Writing Resources

Writing tools, support, and tips.

Literature Reviews

"Literature review," "systematic literature review," "integrative literature review" -- these are terms used in different disciplines for basically the same thing -- a rigorous examination of the scholarly literature about a topic (at different levels of rigor, and with some different emphases).

1. Our library's guide to Writing a Literature Review

2. Other helpful sites

3. Welch Library's list of the types of expert reviews

Doing a good job of organizing your information makes writing about it a lot easier.
You can organize your sources using a citation manager, such as RefWorks, or use a matrix (if you only have a few references):
  • Use Google Sheets, Word, Excel, or whatever you prefer to create a table
  • The column headings should include the citation information, and the main points that you want to track, as shown
  • More pointers about using a matrix from Duquesne University

    [Attribution: This document was created by NC State University Writing and Speaking Tutorial Service Tutors during Fall 2006. Contributors were Laura Ingram, James Hussey, Michelle Tigani, and Mary Hemmelgarn. Special thanks to Stephanie Huneycutt for providing the sample matrix and paragraph.]
Synthesizing your information is not just summarizing it. Here are processes and examples about how to combine your sources into a good piece of writing:
Annotated Bibliography

An "annotation" is a note or comment.
An "annotated bibliography" is a "list of citations to books, articles, and [other items]. Each citation is followed by a brief...descriptive and evaluative paragraph, [whose purpose is] to inform the reader of the relevance, accuracy, and quality of the sources cited."*

* Thank you to Olin Library Reference, Research & Learning Services, Cornell University Library, Ithaca, NY, USA

What does "peer-reviewed" mean?
  • If an article has been peer-reviewed before being published, it means that the article has been read by other people in the same field of study ("peers").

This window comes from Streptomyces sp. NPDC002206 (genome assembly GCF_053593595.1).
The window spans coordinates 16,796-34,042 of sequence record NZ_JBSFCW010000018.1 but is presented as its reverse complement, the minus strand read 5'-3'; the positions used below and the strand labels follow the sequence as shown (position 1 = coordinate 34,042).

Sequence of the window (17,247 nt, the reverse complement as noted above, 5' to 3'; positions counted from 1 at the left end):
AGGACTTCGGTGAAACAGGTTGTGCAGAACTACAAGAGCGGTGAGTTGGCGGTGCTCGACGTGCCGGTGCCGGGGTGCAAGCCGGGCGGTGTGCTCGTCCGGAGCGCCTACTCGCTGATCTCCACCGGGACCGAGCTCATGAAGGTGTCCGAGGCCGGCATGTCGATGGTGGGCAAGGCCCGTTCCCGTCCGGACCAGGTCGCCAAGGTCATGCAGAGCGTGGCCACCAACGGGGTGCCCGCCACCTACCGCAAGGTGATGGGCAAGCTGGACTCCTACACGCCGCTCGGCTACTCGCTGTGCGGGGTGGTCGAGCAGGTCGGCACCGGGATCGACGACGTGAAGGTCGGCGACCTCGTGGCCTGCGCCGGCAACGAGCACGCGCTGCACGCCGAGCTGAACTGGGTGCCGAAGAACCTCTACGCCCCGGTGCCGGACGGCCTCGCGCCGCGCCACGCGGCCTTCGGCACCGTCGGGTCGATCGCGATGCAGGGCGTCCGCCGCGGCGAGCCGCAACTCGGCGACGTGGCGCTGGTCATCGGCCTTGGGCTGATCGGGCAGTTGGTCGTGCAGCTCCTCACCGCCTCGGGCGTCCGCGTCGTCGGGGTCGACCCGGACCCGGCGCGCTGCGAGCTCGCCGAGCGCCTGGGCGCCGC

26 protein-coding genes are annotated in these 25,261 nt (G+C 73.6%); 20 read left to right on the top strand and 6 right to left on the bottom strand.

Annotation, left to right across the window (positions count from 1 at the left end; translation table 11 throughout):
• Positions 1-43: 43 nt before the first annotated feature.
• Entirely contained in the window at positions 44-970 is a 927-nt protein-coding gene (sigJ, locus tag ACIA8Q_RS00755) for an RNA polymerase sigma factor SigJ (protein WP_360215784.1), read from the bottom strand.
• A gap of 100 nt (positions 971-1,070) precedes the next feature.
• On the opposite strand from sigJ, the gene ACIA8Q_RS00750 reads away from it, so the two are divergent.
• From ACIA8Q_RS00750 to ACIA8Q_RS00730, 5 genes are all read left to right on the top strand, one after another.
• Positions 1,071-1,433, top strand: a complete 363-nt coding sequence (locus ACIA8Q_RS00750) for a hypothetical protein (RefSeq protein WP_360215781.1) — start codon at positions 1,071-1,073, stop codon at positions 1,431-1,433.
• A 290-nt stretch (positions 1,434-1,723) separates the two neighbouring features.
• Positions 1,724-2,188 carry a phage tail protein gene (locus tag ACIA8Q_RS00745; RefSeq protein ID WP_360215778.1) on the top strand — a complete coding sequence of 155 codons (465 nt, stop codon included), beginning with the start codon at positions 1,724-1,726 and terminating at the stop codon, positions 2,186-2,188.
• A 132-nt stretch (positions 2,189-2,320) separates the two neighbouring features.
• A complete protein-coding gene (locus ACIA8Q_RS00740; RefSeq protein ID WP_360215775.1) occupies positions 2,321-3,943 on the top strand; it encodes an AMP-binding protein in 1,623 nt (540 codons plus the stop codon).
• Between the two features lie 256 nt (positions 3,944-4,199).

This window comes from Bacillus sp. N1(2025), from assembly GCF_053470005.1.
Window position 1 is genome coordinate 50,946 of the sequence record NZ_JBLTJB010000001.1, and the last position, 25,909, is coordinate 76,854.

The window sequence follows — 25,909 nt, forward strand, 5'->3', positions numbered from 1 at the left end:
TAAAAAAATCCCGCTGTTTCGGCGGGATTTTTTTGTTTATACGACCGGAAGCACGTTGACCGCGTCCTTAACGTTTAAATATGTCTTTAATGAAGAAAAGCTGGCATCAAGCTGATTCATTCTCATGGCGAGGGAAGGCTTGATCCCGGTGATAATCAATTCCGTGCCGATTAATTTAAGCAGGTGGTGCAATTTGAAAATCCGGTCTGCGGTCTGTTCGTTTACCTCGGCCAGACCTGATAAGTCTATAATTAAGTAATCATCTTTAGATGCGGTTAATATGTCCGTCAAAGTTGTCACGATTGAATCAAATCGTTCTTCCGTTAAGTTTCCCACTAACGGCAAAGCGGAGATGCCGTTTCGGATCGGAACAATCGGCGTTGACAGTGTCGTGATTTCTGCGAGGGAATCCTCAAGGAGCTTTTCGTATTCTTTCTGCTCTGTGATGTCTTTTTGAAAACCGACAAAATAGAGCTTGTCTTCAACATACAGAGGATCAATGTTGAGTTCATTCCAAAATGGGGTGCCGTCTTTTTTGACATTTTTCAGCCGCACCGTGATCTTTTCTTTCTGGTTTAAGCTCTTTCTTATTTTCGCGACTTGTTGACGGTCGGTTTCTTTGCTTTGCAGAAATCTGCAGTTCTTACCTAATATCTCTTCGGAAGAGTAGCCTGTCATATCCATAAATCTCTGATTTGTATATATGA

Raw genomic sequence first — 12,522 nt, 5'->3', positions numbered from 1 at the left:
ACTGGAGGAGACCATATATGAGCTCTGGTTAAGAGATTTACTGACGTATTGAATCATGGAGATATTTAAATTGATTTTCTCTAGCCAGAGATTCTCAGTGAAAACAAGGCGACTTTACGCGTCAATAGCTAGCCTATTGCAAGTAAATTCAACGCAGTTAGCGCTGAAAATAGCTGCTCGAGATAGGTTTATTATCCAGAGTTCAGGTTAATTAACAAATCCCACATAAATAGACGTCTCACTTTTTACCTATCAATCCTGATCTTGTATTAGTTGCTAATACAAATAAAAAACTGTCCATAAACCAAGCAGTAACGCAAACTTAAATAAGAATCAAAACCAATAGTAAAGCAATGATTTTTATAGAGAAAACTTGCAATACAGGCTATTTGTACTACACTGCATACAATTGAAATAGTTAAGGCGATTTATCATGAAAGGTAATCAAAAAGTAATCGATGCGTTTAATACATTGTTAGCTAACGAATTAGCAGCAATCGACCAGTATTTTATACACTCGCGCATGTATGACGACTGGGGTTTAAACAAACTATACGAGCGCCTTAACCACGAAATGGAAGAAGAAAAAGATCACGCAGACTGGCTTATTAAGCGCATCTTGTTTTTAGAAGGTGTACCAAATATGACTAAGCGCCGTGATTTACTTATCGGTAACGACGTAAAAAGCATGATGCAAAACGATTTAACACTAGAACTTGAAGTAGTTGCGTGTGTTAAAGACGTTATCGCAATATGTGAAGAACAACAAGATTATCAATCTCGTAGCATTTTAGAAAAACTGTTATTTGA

• The author's reviewers have commented on the article, not only noting typos and possible errors, but also giving a judgment about whether or not the article should be published by the journal to which it was submitted.
How do I find "peer-reviewed" materials?
  • Most of the the research articles in scholarly journals are peer-reviewed.
  • Many databases allow you to check a box that says "peer-reviewed," or to see which results in your list of results are from peer-reviewed sources. Some of the databases that provide this are Academic Search Ultimate, CINAHL, PsycINFO, and Sociological Abstracts.

What kinds of materials are *not* peer-reviewed?
  • open web pages
  • most newspapers, newsletters, and news items in journals
  • letters to the editor
  • editorials
  • press releases
  • columns and blogs
  • book reviews
  • preprints
  • anything in a popular magazine (e.g., Time, Newsweek, Glamour, Men's Health)
If a piece of information wasn't peer-reviewed, does that mean that I can't trust it at all?

No; sometimes you can. For example, the preprints submitted to well-known sites such as arXiv (mainly covering physics) and CiteSeerX (mainly covering computer science) are probably trustworthy, as are the databases and web pages produced by entities such as the National Library of Medicine, the Smithsonian Institution, and the American Cancer Society.

Is this paper peer-reviewed? Ulrichsweb will tell you.

1) On the library home page , choose "Articles and Databases" --> "Databases" --> Ulrichsweb

2) Put in the title of the JOURNAL (not the article), in quotation marks so all the words are next to each other


3) Mouse over the black icon, and you'll see that it means "refereed" (which means peer-reviewed, because it's been looked at by referees or reviewers). This journal is not peer-reviewed, because none of the formats have a black icon next to it: